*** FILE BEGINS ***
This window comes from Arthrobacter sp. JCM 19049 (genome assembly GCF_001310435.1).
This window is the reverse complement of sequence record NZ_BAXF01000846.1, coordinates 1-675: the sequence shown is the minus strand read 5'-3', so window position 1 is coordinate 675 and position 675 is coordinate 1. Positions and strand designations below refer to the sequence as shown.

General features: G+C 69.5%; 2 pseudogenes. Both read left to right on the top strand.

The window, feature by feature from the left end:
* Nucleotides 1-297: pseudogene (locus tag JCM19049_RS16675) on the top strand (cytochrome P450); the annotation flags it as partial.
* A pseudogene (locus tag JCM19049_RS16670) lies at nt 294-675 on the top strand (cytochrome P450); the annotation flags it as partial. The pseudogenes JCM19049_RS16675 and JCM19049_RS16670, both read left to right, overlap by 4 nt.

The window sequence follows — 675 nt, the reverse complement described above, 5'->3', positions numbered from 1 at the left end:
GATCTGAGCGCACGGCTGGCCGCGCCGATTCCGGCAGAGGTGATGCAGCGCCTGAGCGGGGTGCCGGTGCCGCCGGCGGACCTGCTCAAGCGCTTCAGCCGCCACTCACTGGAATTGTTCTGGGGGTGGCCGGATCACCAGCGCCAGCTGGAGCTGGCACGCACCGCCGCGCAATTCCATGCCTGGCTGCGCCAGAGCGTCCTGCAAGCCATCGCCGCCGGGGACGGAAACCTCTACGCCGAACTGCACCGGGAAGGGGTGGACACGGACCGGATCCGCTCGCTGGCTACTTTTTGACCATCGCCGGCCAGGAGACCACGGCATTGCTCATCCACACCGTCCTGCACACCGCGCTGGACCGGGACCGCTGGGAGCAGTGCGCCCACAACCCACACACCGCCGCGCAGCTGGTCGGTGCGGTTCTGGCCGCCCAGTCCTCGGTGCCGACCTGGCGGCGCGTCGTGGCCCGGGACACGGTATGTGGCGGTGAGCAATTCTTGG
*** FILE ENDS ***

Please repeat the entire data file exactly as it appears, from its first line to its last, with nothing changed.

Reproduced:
This window comes from Arthrobacter sp. JCM 19049 (genome assembly GCF_001310435.1).
This window is the reverse complement of sequence record NZ_BAXF01000846.1, coordinates 1-675: the sequence shown is the minus strand read 5'-3', so window position 1 is coordinate 675 and position 675 is coordinate 1. Positions and strand designations below refer to the sequence as shown.

General features: G+C 69.5%; 2 pseudogenes. Both read left to right on the top strand.

The window, feature by feature from the left end:
* Nucleotides 1-297: pseudogene (locus tag JCM19049_RS16675) on the top strand (cytochrome P450); the annotation flags it as partial.
* A pseudogene (locus tag JCM19049_RS16670) lies at nt 294-675 on the top strand (cytochrome P450); the annotation flags it as partial. The pseudogenes JCM19049_RS16675 and JCM19049_RS16670, both read left to right, overlap by 4 nt.

The window sequence follows — 675 nt, the reverse complement described above, 5'->3', positions numbered from 1 at the left end:
GATCTGAGCGCACGGCTGGCCGCGCCGATTCCGGCAGAGGTGATGCAGCGCCTGAGCGGGGTGCCGGTGCCGCCGGCGGACCTGCTCAAGCGCTTCAGCCGCCACTCACTGGAATTGTTCTGGGGGTGGCCGGATCACCAGCGCCAGCTGGAGCTGGCACGCACCGCCGCGCAATTCCATGCCTGGCTGCGCCAGAGCGTCCTGCAAGCCATCGCCGCCGGGGACGGAAACCTCTACGCCGAACTGCACCGGGAAGGGGTGGACACGGACCGGATCCGCTCGCTGGCTACTTTTTGACCATCGCCGGCCAGGAGACCACGGCATTGCTCATCCACACCGTCCTGCACACCGCGCTGGACCGGGACCGCTGGGAGCAGTGCGCCCACAACCCACACACCGCCGCGCAGCTGGTCGGTGCGGTTCTGGCCGCCCAGTCCTCGGTGCCGACCTGGCGGCGCGTCGTGGCCCGGGACACGGTATGTGGCGGTGAGCAATTCTTGG